Progressive overload is the most important factor in strength training that will determine if your training program will work or not. Its definition may sound fancy but it simply means that you will do more work over time.
The principle states: In order to build muscle or improve strength (power etc.), it is imperative to stimulate the body with stimulus that is greater than stimulus to which the body is adapted.
Why Is It So important?
Our bodies number one priority is to keep you alive and working efficiently. It does that by adapting to the environment and its threats.
So if you want to improve your body, you must force it to do that. You need to create an environment that will “convince” your body that it must adapt in order to survive.
How To Achieve Progressive Overload?
There are many ways how to go about achieving progressive overload but the most common probably are:
- increase the weight you lift – Lets say you squat 3 sets x 5 reps x 100 lbs. Next time you will do again 3 sets x 5 reps but increase the weight to 105 lbs.
- increase the number of repetitions – Using previous example, you will keep 3 sets and 100 lbs but increase the number of repetitions to 6 so you will do 3 sets x 6 reps x 100 lbs
- increase the number of sets – You would go from 3 sets x 5 reps x 100 lbs to 4 sets x 5 reps x 100 lbs
- shorten the rest periods between sets – For example, if you now rest 3 minutes between sets, you would keep the number of sets/reps and weight the same but decrease the rest periods to 2 minute and 30 seconds.
- increase the frequency of training – Lets say you squat 3 sets x 5 reps x 100 lbs only once a week. So you will add another squat session but keep the set, reps and weight the same.
Which of these methods is best suited for you depends on your goal. Lets say you want to increase your maximal strength and you have decided to use the method of increasing the number of repetitions. At the beginning you would do 3 sets x 5 reps x 100 lbs. Assuming that you would add one repetition every week, after ten weeks you would do 3 sets x 15 reps x 100 lbs. Did you increased your maximal strength? Definitely. But was it the most effective way?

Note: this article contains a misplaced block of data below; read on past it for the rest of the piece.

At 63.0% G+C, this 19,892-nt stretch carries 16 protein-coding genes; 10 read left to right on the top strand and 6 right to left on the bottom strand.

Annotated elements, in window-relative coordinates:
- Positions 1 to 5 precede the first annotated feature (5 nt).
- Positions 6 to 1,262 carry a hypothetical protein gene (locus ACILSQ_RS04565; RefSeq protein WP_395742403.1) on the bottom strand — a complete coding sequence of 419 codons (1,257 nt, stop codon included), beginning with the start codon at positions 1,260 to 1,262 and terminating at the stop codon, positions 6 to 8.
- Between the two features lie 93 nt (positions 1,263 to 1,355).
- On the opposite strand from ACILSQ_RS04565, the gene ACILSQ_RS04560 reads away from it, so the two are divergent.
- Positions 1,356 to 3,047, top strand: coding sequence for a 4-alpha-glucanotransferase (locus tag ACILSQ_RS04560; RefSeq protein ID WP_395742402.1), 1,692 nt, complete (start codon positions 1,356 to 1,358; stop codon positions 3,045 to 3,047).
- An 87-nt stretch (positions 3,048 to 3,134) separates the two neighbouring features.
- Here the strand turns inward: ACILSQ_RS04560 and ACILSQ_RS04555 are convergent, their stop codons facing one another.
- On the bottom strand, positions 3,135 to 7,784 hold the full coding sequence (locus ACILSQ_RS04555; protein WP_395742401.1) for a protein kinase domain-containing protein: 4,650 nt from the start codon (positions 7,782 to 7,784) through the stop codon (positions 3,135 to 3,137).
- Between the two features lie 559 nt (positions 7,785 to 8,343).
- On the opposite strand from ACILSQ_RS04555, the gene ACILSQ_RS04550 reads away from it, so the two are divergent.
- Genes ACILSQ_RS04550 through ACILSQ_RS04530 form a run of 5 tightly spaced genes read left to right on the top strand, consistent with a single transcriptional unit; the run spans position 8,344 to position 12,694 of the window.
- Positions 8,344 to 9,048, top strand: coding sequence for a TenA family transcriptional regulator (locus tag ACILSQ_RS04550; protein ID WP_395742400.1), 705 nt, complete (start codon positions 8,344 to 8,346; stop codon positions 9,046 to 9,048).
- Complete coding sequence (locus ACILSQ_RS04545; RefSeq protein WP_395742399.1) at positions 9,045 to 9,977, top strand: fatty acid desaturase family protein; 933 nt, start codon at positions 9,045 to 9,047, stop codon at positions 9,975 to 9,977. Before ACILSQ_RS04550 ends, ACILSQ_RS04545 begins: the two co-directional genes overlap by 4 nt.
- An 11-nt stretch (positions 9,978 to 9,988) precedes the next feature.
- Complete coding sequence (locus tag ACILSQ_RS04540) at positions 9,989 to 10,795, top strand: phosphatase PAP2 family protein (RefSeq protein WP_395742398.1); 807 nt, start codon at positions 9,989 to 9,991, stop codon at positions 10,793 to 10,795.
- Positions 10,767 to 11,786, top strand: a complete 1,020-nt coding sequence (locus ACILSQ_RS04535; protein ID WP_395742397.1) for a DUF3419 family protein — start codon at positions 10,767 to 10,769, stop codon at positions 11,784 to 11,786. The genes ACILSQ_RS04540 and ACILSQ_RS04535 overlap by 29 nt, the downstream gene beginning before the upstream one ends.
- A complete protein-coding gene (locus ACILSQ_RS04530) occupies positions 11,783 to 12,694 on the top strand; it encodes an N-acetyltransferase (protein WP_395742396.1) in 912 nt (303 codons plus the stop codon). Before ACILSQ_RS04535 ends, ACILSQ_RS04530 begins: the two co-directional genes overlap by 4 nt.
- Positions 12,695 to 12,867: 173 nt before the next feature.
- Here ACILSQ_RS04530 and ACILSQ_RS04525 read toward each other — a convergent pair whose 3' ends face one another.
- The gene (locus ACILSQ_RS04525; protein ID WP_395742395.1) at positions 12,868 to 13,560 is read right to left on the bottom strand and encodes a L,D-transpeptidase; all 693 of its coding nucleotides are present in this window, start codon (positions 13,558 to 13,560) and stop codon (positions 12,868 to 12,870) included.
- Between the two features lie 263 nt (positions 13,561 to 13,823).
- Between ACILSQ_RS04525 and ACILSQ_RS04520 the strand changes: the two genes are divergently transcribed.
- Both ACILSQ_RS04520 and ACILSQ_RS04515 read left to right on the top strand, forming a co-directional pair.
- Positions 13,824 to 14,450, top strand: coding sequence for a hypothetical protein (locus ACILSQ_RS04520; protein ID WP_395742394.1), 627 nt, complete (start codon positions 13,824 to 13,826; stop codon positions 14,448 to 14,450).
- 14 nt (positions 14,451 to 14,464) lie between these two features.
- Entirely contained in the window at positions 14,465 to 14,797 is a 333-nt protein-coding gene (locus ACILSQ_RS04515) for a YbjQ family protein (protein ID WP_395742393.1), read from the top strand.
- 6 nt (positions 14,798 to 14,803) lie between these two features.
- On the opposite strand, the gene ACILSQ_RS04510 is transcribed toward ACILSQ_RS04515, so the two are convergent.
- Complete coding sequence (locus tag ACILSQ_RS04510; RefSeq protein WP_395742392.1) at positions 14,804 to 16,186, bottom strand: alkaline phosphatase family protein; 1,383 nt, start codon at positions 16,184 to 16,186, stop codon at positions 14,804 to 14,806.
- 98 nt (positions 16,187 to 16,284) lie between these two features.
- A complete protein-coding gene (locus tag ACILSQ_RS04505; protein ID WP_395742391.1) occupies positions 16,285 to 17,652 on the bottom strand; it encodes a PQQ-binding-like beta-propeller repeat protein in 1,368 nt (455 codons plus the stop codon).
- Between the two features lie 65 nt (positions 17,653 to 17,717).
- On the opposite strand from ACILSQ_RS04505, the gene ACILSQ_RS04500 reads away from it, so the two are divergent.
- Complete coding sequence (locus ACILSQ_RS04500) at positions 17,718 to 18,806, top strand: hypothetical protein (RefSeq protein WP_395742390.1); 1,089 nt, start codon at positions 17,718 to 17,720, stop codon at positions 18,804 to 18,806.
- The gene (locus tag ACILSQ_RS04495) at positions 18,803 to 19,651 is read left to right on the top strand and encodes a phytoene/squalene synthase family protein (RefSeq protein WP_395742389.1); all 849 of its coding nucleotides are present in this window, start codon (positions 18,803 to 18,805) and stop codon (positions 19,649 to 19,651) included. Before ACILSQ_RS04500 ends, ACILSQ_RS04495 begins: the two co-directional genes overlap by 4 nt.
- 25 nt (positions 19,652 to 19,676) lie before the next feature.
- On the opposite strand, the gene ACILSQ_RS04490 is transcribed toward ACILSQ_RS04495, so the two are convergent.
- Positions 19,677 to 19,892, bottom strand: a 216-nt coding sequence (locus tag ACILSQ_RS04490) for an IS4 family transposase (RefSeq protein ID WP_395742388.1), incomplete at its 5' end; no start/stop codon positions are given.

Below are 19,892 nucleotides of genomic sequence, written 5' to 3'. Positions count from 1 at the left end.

It would by much better choice to keep the sets x reps the same and increase the weight lifted. If you added 5 lbs every week you would end up doing 3 sets x 5 reps x 150 lbs.
How To Progress
I will use as an example probably the most used method of progressive overload – increasing the weight you’re lifting.
Lets say you are following a program where you squat two times a week using 3 sets x 5 reps. You should increase the load every time you will finish all 5 reps in all 3 sets.
At the beginning you will be able to add weight every training session:
- session – 3 x 5 x 100 lbs
- session – 3 x 5 x 105 lbs
- session – 3 x 5 x 110 lbs and so on
In the 10. session you would use 145 lbs and you would finish first 2 sets of 5 just fine but you would do only 4 reps in the last set. Now what?
Well, in the next session you would again use 145 lbs and most likely would finish all the reps (3 x 5). So you would increase the weight to 150 in the following session.
Progression with other methods is similar. You would increase (or decrease in case of rest periods) the variable (weight, reps, sets etc.) only after hitting the prescribed sets x reps x weight.
Real World Example
When I started using 5 x 5 system (sets x reps) I was squatting 65 kg (140 lbs) and I was able to add 2,5 kg (5 lbs) every week for around 8 weeks so my progress looked like this:
- week – 5 x 5 x 65 kg (145 lbs)
- week – 5 x 5 x 67,5 kg (150 lbs)
- week – 5 x 5 x 72,5 kg (155 lbs)
- week – 5 x 5 x 75 kg (160 lbs)
- week – 5 x 5 x 77,5 kg (165 lbs)
- week – 5 x 5 x 80 kg (170 lbs)
- week – 5 x 5 x 82,5 kg (175 lbs)
- week – I wasn’t able to do all the prescribed reps, I did 4 x 5 and 1 x 4 x 85 kg (180 lbs)
- week – finished all the reps so I again increased the weight by 2,5 kg (5 lbs) to 90 kg (185 lbs)
- week – I did 3 x 5 and 2 x 4 x 90 kg (185 lbs)
- week – 4 x 5 and 1 x 4 x 90 kg (185 lbs) and so on
I hope I managed to explain the principle of progressive overload so that you can implement it into your training.